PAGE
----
|Function / usage:||
|Address:||Grosse Elbstraße 27|
|Coordinates:||53° 32' 39.80" N 9° 57' 0.65" E|
|building volume||67 000 m³|
|total floor area||18 000 m²|
|cost of construction||German Mark 40 000 000|
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The guiding vision in current discussions in Hamburg on urban development and architecture is the city's return to its historic heart, the Elbe River. Refurbishment of the city warehouse at Grossen Elbstrasse 27 is the first project in a plan to renovate the abandoned docks west of the fish market and create an inner-city district. The construction work was completed in May 2001 under the direction of the British Hanseatic firm Alsop & Störmer, winners of the 1994 investor's competition award.
Architects Jan Störmer and William Alsop worked together for many years in their offices in London and Hamburg. The building of the "Big Blue" government headquarters in Marseille (1990 - 1996) is a well-known result of their collaboration. Another of their successes, the Peckham Library in London, was inaugurated on March 8, 2000 and awarded the Sterling Prize later that same year. The grabbing appearance of this new media centre in the Peckham district of London was underscored by William Alsop's choice of wall cladding in green, pre-patinated TECU® copper sheets - the same material selected for the redesign of the city warehouse in Hamburg.
Jan Störmer has already made his mark in the Hanseatic city of Hamburg with clear, poignant designs that reveal his unique sense of material, form, color and light. The City Archives, the Schümann wing of the Museum of Art and Industry and the Side Hotel, a thirty meter high building illuminated by New York director Robert Wilson, are impressive examples of his work.
The wood docks, named after the original type of fixings used in their construction, were built in 1724 and once served as an emporium for fish and grain. The challenging task of assimilating the charm of the old dock district with the experience of living and working there was successfully accomplished by Jan Störmer and his architects. They formed a building ensemble out of the remains of an old warehouse and a grain silo. With the skilful addition of new storeys to the building, it has become a landmark in the city's harbor skyline.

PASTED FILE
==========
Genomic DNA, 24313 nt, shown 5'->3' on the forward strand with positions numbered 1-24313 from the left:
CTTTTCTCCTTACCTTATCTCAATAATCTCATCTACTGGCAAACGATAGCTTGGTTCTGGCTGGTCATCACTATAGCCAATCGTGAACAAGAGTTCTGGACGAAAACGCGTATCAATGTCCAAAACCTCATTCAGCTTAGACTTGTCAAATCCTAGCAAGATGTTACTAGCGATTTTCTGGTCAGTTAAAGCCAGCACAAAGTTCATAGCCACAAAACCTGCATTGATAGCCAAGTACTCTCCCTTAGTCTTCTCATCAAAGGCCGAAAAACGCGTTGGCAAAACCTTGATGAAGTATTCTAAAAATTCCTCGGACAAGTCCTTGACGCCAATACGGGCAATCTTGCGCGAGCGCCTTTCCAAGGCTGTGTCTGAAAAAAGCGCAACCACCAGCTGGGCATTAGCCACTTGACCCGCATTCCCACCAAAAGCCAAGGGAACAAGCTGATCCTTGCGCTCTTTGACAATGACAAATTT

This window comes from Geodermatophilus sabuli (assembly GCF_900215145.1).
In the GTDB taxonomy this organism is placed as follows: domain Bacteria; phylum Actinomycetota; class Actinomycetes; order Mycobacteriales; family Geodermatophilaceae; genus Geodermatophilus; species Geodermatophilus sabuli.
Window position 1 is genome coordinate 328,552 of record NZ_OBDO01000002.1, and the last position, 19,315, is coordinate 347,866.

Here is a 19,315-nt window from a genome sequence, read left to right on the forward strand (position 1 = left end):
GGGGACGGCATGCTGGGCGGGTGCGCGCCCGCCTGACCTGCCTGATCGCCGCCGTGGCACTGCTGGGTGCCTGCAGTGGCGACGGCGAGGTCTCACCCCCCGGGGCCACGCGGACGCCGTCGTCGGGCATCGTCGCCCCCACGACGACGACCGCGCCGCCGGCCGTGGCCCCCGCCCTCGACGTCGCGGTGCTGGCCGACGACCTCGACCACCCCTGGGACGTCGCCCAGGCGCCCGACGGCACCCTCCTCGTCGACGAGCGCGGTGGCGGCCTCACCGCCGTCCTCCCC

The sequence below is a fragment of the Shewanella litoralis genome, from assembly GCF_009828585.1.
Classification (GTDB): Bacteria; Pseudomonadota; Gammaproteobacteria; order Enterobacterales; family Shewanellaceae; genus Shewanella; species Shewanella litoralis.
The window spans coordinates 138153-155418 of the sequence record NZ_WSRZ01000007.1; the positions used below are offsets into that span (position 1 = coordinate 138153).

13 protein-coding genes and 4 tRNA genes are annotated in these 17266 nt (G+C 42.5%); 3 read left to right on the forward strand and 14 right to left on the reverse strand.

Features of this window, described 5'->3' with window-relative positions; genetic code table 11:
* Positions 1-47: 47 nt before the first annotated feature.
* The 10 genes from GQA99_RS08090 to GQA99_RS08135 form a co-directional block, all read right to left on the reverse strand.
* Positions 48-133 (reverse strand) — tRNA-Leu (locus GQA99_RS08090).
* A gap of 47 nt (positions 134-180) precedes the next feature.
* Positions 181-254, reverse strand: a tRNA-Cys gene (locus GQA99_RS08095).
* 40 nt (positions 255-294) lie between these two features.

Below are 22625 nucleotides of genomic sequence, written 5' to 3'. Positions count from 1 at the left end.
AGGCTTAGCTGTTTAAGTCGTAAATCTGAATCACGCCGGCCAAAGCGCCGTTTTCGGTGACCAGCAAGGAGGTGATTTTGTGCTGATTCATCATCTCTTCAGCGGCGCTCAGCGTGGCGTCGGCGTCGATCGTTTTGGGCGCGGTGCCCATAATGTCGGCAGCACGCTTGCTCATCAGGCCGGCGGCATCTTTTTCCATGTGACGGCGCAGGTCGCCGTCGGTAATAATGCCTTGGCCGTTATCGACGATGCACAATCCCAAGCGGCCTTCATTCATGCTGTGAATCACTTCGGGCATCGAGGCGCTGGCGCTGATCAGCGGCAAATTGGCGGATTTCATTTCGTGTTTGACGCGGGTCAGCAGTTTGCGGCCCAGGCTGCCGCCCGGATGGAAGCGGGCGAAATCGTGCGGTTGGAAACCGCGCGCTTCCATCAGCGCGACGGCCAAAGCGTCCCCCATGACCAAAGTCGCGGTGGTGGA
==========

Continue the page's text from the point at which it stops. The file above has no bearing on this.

A two-storey glass cube rises out of the new development between the two buildings. The former silo now houses a restaurant on the base floor with a large terrace on the riverbank. The five storeys above it have been converted to studios. From the street, the building is represented by a three-storey foyer and elevator, both constructed in front of the northern facade. Analogous to the traditional loading balconies of the old warehouse, blue, glassed-in steel balconies were added in front of the facade. The four-storey addition containing 28 high class apartments appears to be a frameless glass lamella system from the outside and lies directly on the cornice edge of the old red warehouse wall. The west facade and the central access on the north side of the building are decked in a cladding system of TECU®-Patina copper sheets installed in horizontal double standing seams. The material, here in the form of a patina green element rising as high as the building, combines the old warehouse and the new glassy addition into a homogenous unity by the modern application of this classic material.
On the south side of the former silo, office suites were "implanted" in nine storeys of the refurbished building; the remaining space serves as a parking garage for 134 cars on 17 levels that is operated by an unmanned parking system. The new, 12 meter high saddle roof is an interpretation of the historically documented gable facing the river. Also clad with TECU®-Patina sheets in double standing seams, the roof surface design creates a relationship of form and material with the buildings of Hamburg's warehouse district. A relationship that does not detract from the modernity of this object of urban architecture with its patchwork structure, classical geometry and color - formed from closed, glassed areas - and the strictly prismatic construction.
The variety of future uses for the buildings refurbished by Jan Störmer Architects correspond to the history of the buildings as places of housing, working and storing and to an urban typology. In its form and material, the new city warehouse strengthens the identity of Hamburg's oldest docks, giving them a charming, patina green landmark.
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- Hamburg: Bauen für die wachsende Stadt. Ein Architekturführer. jovis Verlag, Berlin (Germany), pp. 144-145.
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